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UV and melanoma: Genetics, radiation promote pigment


Genetics is considered important in the susceptibility for melanoma however, genetics can not explain the fast rise in the incidence of melanoma over the last century. Leading scientists believe that there has to be an exogenous factor and the most likely candidate is ultraviolet radiation. According to one expert heavily involved in animal studies, UVB may be considered to be harmful to mammals in terms of developing melanoma, but UVA seems to be not all that innocent.

Key Points

Utrecht, The Netherlands - Although sunburns appear to implicate UVB radiation as an etiologic factor, there is still controversy surrounding which ultraviolet wavelengths are most hazardous in relation to melanoma genesis.

It is currently believed that UVB is the most hazardous in terms of developing melanomas in mammals, but results of studies in fish show that UVA can also be significantly harmful and promote the genesis of pigment as well as melanoma.

"We found that intermittent high doses of UVB radiation were effective in inducing nevi, but only few melanomas developed, without mutations in the oncogene B-Raf or N-Ras, which are seen in man. Although the experiments in mammals mostly point at UVB as the most hazardous wavelengths, experiments in Xiphophorus fish show that UVA can be a hazard through radical formation from pigment," says Frank R. de Gruijl, Ph.D., Institute of Dermatology, University Hospital of Utrecht.

However, Dr. de Gruijl found it difficult to produce this mutation with UV in mice. In experiments, ultraviolet was shown to cause such mutations, but never in melanoma.

"N-Ras or B-Raf are genetic triggers and throttles in the process of melanoma genesis. They drive the proliferation, and p16 Ink4a serves as a brake and puts on the brake if there is unauthorized proliferation.

"So, for melanoma genesis, you need the combination of a throttle being pushed and a brake that fails. In melanoma it is apparently a combination of N-Ras or B-Raf with a loss of p16," Dr. de Gruijl tells Dermatology Times.

He says he has not seen N-Ras or B-Raf mutations in nevi or melanomas in his mouse experiments. These mutations are detected in humans, and the aim is to simulate this process in mice.

"One of our goals is to find out whether these mutations are caused by UV or not. In my opinion they are, but this has not yet surfaced in our animal experiments," Dr. de Gruijl says.

Dr. de Gruijl says cancer starts from DNA damage, and mutation and UVB is far more effective in doing that. Melanomas are usually highly pigmented lesions, and Dr. de Gruijl says the issue is that this pigment does not only have protective qualities, but it may also be involved in free radical release, especially in the melanocyte itself.

"We suspect that UVA may be causing melanoma as a result of the release of free radicals in the melanocytes. UVA radiation in fish seems to be only slightly less effective in producing melanoma than UVB. The question is, of course, if this holds true for mammals, because the fish is a rather exotic model," Dr. de Gruijl says.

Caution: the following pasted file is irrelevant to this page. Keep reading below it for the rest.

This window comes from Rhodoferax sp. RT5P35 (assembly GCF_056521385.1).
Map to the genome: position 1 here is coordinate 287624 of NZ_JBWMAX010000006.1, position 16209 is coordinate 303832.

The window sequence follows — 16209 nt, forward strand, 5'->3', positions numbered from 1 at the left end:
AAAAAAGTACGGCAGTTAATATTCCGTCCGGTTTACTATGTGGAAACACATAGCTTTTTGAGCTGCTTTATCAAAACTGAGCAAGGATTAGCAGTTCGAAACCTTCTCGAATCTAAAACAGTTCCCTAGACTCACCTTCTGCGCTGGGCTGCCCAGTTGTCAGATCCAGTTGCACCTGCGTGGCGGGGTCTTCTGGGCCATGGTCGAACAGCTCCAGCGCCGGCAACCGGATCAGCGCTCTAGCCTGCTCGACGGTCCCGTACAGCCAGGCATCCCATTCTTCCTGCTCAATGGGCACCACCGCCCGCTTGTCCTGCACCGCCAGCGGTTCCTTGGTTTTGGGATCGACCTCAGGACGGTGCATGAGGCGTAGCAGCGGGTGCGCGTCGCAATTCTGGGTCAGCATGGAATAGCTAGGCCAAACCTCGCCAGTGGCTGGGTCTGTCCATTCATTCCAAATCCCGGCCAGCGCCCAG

Dr. de Gruijl says that Yang et al was able to successfully induce melanomas with K-Ras (belonging to the same family as N-Ras in human melanomas) by neonatal UVB exposure of mice, in which the tumor suppressor genes Ink4a/Arf were knocked out.

Therefore, Dr. de Gruijl says experiments in mice have shown that UVB radiation is mainly effective in causing mutations relevant for the development of melanomas, and it is UVB that at sunburning dosages can cause proliferation of melanocytes, which, apparently, promote growth of melanocytic lesions (nevi in hairless mice).

Dr. de Gruijl believes that it is the intermittent UVB or intermittent sunburning that promotes nevi and melanocytic growth. This coincides with epidemiologic studies, where sunburn is seen as a promoting factor of melanoma.

He says intermittent exposure and overexposure drive melanocytic proliferation, and with that, apparently promote melanocytic lesions. It is this intermittency that prevents the skin from aptly adapting to the harmful UV rays.

"Nevertheless, the fish data suggests that neonatal UVA exposure may be effective in initiating melanoma occurring later in life. Mouse models need to be explored further to investigate whether differences in pigmentation, such as more yellow/red pheomelanin instead of the protective, darker eumelanin, may sensitize the melanocyte to gene mutations and transformation into a malignant cell," Dr. de Gruijl says.

There are many emerging animal experiments that simulate the genetic changes that are also seen in human melanoma, and these genetic changes are caused by UVB in these animal models.

Dr. de Gruijl says there are on-going mouse experiments that show the combination of UVA radiation and pigmentation can also be carcinogenic and induce melanoma.

"These animal models provide valuable data, but need to be further developed to emulate and elucidate the role of ultraviolet radiation in melanoma genesis in man," Dr. de Gruijl says.

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